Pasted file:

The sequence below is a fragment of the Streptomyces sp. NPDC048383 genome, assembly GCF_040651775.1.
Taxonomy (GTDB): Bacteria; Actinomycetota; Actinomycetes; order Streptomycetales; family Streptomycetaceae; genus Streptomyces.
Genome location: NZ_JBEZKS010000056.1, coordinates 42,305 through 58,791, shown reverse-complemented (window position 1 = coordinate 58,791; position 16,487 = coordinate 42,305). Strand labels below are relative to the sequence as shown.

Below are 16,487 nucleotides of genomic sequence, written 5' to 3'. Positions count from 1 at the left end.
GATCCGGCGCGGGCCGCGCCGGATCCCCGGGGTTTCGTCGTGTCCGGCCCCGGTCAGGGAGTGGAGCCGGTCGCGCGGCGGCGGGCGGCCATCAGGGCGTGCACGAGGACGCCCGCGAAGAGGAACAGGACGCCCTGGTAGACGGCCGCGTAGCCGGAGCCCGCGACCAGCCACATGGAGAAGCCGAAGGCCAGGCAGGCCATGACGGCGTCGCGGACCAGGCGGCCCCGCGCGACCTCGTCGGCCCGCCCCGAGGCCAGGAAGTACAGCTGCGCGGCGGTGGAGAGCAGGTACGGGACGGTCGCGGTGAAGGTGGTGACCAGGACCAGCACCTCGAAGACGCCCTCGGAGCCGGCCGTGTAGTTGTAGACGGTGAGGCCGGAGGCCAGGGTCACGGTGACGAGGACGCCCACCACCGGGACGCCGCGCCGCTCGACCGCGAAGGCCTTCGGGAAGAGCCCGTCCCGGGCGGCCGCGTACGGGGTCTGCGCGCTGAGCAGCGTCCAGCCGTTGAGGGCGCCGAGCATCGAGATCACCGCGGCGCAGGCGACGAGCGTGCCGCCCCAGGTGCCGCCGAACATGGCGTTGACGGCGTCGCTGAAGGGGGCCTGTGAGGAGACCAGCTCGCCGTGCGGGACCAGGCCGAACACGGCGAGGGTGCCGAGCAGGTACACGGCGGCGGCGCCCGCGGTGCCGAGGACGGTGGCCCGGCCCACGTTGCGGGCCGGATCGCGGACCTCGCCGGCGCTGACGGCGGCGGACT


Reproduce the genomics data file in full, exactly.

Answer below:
The sequence below is a fragment of the Streptomyces sp. NPDC048383 genome, assembly GCF_040651775.1.
Taxonomy (GTDB): Bacteria; Actinomycetota; Actinomycetes; order Streptomycetales; family Streptomycetaceae; genus Streptomyces.
Genome location: NZ_JBEZKS010000056.1, coordinates 42,305 through 58,791, shown reverse-complemented (window position 1 = coordinate 58,791; position 16,487 = coordinate 42,305). Strand labels below are relative to the sequence as shown.

Below are 16,487 nucleotides of genomic sequence, written 5' to 3'. Positions count from 1 at the left end.
GATCCGGCGCGGGCCGCGCCGGATCCCCGGGGTTTCGTCGTGTCCGGCCCCGGTCAGGGAGTGGAGCCGGTCGCGCGGCGGCGGGCGGCCATCAGGGCGTGCACGAGGACGCCCGCGAAGAGGAACAGGACGCCCTGGTAGACGGCCGCGTAGCCGGAGCCCGCGACCAGCCACATGGAGAAGCCGAAGGCCAGGCAGGCCATGACGGCGTCGCGGACCAGGCGGCCCCGCGCGACCTCGTCGGCCCGCCCCGAGGCCAGGAAGTACAGCTGCGCGGCGGTGGAGAGCAGGTACGGGACGGTCGCGGTGAAGGTGGTGACCAGGACCAGCACCTCGAAGACGCCCTCGGAGCCGGCCGTGTAGTTGTAGACGGTGAGGCCGGAGGCCAGGGTCACGGTGACGAGGACGCCCACCACCGGGACGCCGCGCCGCTCGACCGCGAAGGCCTTCGGGAAGAGCCCGTCCCGGGCGGCCGCGTACGGGGTCTGCGCGCTGAGCAGCGTCCAGCCGTTGAGGGCGCCGAGCATCGAGATCACCGCGGCGCAGGCGACGAGCGTGCCGCCCCAGGTGCCGCCGAACATGGCGTTGACGGCGTCGCTGAAGGGGGCCTGTGAGGAGACCAGCTCGCCGTGCGGGACCAGGCCGAACACGGCGAGGGTGCCGAGCAGGTACACGGCGGCGGCGCCCGCGGTGCCGAGGACGGTGGCCCGGCCCACGTTGCGGGCCGGATCGCGGACCTCGCCGGCGCTGACGGCGGCGGACT